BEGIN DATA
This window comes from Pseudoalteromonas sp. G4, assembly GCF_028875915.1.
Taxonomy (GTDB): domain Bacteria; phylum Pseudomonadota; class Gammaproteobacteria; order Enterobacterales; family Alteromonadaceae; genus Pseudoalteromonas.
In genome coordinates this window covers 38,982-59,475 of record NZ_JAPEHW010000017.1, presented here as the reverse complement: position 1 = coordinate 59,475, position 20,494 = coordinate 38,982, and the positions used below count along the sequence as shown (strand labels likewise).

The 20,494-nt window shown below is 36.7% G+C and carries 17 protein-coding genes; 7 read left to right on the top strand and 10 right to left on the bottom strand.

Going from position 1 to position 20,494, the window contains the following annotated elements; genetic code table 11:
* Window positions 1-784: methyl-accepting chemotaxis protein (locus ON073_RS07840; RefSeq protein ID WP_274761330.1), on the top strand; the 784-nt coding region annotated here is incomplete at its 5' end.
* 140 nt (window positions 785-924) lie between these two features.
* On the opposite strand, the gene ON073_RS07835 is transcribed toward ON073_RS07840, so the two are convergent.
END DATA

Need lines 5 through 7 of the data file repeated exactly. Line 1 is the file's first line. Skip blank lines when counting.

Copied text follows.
Going from position 1 to position 20,494, the window contains the following annotated elements; genetic code table 11:
* Window positions 1-784: methyl-accepting chemotaxis protein (locus ON073_RS07840; RefSeq protein ID WP_274761330.1), on the top strand; the 784-nt coding region annotated here is incomplete at its 5' end.
* 140 nt (window positions 785-924) lie between these two features.